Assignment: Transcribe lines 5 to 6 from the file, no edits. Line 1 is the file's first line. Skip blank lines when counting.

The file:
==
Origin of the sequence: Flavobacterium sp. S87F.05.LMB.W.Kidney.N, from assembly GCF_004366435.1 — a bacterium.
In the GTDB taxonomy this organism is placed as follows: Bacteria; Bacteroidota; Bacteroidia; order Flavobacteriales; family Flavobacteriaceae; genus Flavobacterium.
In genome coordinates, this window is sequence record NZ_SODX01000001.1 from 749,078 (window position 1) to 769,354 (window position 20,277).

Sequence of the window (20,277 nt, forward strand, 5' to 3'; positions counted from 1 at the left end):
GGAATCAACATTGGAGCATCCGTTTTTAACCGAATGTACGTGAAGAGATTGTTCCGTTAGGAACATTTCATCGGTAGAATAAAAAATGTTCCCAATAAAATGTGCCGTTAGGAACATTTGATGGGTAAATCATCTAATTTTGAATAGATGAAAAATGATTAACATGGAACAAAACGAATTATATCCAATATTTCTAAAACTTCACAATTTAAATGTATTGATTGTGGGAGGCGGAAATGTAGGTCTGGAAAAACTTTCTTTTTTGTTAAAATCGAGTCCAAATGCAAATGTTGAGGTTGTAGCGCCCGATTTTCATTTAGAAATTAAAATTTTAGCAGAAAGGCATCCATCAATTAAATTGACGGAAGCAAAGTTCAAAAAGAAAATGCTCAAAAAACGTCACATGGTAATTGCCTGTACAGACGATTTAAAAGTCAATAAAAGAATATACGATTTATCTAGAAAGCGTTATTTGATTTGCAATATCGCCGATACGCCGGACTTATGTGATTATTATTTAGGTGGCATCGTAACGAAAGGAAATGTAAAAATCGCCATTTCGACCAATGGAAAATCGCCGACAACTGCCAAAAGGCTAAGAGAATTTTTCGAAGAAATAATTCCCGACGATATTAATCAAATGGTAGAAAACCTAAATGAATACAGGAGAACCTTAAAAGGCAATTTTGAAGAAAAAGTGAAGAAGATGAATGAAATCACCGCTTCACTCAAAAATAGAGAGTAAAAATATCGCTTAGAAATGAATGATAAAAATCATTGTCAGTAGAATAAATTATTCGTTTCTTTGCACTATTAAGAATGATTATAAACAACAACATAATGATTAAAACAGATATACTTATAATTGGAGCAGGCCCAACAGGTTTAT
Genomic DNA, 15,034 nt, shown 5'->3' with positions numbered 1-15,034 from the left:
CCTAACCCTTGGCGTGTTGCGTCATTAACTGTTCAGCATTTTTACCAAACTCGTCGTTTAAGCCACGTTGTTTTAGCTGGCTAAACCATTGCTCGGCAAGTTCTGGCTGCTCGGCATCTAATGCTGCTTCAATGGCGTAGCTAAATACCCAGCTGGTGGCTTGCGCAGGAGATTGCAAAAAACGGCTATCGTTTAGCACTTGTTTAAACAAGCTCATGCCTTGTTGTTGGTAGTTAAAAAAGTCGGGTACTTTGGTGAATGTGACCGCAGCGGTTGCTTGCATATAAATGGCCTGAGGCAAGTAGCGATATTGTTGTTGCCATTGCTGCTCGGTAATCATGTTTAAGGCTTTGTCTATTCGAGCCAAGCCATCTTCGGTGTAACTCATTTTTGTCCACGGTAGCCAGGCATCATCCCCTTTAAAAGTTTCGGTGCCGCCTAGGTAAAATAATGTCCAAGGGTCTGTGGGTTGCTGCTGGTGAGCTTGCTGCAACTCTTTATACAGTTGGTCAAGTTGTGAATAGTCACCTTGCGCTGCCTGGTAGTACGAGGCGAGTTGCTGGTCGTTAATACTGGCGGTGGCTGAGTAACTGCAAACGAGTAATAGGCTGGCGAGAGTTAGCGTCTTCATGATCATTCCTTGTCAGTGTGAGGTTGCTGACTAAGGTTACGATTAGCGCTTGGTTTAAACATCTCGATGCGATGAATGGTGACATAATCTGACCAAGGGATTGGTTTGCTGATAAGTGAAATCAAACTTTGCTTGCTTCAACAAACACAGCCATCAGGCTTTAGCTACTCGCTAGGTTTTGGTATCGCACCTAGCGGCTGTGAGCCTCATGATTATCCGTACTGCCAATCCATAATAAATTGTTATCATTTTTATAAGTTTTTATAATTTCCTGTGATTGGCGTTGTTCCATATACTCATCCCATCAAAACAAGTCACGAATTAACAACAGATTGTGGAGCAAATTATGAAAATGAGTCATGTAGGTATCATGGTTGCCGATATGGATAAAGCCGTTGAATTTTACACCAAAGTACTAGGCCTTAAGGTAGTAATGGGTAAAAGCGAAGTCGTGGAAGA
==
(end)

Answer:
GGAATCAACATTGGAGCATCCGTTTTTAACCGAATGTACGTGAAGAGATTGTTCCGTTAGGAACATTTCATCGGTAGAATAAAAAATGTTCCCAATAAAATGTGCCGTTAGGAACATTTGATGGGTAAATCATCTAATTTTGAATAGATGAAAAATGATTAACATGGAACAAAACGAATTATATCCAATATTTCTAAAACTTCACAATTTAAATGTATTGATTGTGGGAGGCGGAAATGTAGGTCTGGAAAAACTTTCTTTTTTGTTAAAATCGAGTCCAAATGCAAATGTTGAGGTTGTAGCGCCCGATTTTCATTTAGAAATTAAAATTTTAGCAGAAAGGCATCCATCAATTAAATTGACGGAAGCAAAGTTCAAAAAGAAAATGCTCAAAAAACGTCACATGGTAATTGCCTGTACAGACGATTTAAAAGTCAATAAAAGAATATACGATTTATCTAGAAAGCGTTATTTGATTTGCAATATCGCCGATACGCCGGACTTATGTGATTATTATTTAGGTGGCATCGTAACGAAAGGAAATGTAAAAATCGCCATTTCGACCAATGGAAAATCGCCGACAACTGCCAAAAGGCTAAGAGAATTTTTCGAAGAAATAATTCCCGACGATATTAATCAAATGGTAGAAAACCTAAATGAATACAGGAGAACCTTAAAAGGCAATTTTGAAGAAAAAGTGAAGAAGATGAATGAAATCACCGCTTCACTCAAAAATAGAGAGTAAAAATATCGCTTAGAAATGAATGATAAAAATCATTGTCAGTAGAATAAATTATTCGTTTCTTTGCACTATTAAGAATGATTATAAACAACAACATAATGATTAAAACAGATATACTTATAATTGGAGCAGGCCCAACAGGTTTAT
Genomic DNA, 15,034 nt, shown 5'->3' with positions numbered 1-15,034 from the left: